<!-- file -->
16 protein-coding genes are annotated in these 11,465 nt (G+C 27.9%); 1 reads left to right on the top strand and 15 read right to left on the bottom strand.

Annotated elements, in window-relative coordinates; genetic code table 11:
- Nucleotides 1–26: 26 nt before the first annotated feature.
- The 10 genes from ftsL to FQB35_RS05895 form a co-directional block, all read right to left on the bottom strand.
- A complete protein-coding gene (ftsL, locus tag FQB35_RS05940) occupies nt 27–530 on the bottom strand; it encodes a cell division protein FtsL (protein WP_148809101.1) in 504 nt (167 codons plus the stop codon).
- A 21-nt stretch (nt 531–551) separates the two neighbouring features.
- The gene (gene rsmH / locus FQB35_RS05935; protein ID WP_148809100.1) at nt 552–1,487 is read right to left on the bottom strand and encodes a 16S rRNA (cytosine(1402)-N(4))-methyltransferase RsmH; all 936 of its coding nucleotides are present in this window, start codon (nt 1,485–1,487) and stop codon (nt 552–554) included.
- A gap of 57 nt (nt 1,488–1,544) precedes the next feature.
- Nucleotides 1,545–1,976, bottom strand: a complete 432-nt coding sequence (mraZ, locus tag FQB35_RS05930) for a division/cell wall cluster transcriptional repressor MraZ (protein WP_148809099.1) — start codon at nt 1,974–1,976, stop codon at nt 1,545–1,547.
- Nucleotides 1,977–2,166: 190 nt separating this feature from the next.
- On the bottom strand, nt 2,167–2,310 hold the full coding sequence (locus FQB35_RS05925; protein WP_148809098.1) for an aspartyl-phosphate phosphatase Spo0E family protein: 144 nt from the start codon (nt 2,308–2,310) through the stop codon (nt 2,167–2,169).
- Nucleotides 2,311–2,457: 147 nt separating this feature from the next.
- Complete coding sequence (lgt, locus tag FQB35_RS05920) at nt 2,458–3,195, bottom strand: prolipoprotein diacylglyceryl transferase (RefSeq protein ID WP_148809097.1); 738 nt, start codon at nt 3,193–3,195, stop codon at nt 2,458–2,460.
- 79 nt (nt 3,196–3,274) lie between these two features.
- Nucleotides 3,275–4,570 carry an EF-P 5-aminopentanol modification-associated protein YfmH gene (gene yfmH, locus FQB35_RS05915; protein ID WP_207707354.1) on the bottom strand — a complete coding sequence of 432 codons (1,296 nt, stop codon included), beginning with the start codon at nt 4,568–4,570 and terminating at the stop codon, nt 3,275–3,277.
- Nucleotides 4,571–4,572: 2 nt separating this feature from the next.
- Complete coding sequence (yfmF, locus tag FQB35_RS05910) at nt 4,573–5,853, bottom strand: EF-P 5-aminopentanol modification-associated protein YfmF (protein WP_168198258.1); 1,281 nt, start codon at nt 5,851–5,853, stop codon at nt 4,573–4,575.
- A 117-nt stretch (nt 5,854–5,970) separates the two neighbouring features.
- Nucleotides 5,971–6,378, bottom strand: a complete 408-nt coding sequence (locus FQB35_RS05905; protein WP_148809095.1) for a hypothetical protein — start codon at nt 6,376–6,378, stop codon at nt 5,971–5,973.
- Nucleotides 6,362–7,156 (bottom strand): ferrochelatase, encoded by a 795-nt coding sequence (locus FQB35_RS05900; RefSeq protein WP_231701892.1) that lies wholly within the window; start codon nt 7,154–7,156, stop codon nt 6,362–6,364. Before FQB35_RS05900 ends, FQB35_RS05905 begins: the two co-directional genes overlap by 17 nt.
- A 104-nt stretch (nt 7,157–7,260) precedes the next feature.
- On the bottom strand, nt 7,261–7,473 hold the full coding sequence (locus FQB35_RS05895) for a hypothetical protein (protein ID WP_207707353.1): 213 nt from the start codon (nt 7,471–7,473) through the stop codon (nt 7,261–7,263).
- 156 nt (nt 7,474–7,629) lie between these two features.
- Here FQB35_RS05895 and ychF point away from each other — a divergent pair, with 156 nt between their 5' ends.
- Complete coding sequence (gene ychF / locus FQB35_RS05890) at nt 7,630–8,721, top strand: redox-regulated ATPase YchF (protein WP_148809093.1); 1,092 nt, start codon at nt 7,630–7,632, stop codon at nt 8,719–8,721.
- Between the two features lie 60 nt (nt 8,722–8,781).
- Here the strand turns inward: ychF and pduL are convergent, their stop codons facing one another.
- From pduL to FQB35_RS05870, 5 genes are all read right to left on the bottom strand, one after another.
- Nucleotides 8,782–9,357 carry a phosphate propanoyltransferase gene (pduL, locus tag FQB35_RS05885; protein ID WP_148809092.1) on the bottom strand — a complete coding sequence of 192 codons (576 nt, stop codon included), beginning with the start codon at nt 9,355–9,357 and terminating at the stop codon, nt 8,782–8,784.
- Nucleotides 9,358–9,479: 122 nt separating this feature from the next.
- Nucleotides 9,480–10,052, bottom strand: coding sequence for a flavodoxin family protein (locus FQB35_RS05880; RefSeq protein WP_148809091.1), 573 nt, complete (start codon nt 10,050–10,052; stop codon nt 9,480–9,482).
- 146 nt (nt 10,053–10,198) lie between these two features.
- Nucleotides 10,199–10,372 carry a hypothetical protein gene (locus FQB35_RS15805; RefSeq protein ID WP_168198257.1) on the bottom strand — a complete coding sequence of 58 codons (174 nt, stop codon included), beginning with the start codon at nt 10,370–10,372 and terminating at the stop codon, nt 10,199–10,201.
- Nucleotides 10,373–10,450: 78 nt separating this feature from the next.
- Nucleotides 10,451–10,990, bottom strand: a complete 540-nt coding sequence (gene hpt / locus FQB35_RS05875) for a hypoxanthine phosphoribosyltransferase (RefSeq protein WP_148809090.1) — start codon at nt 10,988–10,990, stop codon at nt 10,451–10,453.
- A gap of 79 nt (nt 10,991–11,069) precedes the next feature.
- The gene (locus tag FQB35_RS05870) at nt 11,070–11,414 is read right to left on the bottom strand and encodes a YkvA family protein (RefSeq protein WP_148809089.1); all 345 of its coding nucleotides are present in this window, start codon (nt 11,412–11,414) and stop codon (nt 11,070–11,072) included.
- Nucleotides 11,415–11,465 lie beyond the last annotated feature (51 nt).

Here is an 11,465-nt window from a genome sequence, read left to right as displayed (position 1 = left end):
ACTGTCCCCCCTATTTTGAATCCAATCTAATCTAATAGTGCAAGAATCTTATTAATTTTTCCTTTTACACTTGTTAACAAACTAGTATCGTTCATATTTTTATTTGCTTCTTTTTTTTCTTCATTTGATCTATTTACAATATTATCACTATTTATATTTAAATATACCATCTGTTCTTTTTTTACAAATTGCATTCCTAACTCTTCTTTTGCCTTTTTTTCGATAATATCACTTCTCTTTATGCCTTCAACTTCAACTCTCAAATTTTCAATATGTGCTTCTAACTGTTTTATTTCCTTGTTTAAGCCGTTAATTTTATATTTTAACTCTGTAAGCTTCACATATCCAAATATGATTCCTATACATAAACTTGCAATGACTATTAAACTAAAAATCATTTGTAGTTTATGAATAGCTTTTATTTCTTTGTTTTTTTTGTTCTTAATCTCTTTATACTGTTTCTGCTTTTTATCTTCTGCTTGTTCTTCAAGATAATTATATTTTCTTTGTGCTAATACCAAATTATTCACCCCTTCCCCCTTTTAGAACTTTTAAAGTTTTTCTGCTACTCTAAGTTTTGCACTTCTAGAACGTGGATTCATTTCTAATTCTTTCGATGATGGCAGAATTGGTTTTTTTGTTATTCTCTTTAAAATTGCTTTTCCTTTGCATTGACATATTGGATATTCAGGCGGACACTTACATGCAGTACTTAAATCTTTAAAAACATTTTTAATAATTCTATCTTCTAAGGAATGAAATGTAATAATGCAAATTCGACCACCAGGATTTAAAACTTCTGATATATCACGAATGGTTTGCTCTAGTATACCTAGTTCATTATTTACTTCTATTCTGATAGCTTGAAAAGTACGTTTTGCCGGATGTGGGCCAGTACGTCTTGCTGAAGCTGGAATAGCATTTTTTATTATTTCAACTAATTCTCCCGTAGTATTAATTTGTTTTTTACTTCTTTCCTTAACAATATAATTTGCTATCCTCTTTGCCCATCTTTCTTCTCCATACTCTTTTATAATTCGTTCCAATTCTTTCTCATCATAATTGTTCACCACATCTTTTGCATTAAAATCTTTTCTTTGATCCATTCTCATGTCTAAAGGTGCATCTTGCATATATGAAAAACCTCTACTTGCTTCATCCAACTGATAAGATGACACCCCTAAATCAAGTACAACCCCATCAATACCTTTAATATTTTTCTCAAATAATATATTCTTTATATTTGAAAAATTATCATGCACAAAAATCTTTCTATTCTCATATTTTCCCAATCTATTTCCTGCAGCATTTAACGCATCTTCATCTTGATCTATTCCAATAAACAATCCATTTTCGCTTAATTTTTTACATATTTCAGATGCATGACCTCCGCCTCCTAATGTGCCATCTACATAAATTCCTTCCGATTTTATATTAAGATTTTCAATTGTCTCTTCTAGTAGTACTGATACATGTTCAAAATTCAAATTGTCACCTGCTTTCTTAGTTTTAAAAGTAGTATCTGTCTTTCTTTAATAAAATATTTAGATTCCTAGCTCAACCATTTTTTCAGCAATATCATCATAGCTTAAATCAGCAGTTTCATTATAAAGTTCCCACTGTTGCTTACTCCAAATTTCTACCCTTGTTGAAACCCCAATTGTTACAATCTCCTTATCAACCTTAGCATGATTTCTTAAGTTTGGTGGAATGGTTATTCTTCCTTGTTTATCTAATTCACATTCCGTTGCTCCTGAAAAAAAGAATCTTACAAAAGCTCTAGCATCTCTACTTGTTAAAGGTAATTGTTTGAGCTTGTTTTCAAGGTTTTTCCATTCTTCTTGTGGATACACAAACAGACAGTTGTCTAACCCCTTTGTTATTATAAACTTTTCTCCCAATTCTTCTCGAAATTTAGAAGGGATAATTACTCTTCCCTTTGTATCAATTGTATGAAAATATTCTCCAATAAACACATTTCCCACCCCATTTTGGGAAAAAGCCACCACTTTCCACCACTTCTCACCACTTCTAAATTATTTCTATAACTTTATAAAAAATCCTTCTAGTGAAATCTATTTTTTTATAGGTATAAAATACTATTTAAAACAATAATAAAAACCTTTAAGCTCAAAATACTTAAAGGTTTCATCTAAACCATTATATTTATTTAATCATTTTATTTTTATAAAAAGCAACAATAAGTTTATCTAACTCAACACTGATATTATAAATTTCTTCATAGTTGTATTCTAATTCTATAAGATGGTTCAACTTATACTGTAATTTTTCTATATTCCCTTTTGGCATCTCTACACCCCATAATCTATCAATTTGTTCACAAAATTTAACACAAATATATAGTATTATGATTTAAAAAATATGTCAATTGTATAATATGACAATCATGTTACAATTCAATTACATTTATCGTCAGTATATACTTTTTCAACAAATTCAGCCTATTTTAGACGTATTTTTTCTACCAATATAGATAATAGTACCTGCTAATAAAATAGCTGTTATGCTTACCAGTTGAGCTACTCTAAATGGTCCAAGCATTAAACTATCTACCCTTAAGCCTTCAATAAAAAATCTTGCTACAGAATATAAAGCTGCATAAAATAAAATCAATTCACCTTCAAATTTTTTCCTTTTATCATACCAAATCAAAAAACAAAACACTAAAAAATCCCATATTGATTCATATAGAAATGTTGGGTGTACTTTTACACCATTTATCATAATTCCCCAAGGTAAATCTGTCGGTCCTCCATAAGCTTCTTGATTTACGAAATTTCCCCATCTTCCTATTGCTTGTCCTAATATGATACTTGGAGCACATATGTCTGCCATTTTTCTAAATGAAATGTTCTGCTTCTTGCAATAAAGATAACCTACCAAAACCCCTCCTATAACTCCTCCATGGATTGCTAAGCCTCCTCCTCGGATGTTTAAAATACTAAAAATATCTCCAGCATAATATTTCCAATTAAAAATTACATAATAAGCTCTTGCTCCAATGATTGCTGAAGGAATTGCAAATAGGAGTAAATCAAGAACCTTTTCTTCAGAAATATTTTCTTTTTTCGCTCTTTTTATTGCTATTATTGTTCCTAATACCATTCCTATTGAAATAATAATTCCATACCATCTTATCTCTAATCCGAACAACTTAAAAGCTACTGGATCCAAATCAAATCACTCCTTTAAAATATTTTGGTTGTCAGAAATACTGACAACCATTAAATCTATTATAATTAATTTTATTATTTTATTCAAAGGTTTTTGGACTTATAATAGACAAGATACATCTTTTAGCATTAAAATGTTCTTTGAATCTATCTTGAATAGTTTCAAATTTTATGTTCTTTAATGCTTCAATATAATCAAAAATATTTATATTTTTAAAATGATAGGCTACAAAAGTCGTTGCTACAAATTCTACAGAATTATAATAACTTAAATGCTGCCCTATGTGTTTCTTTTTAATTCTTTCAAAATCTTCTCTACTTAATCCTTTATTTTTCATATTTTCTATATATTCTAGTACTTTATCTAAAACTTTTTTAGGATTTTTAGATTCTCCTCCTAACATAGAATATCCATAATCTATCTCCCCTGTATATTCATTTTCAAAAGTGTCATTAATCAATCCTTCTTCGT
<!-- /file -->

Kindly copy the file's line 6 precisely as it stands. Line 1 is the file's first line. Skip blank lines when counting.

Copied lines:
- A 21-nt stretch (nt 531–551) separates the two neighbouring features.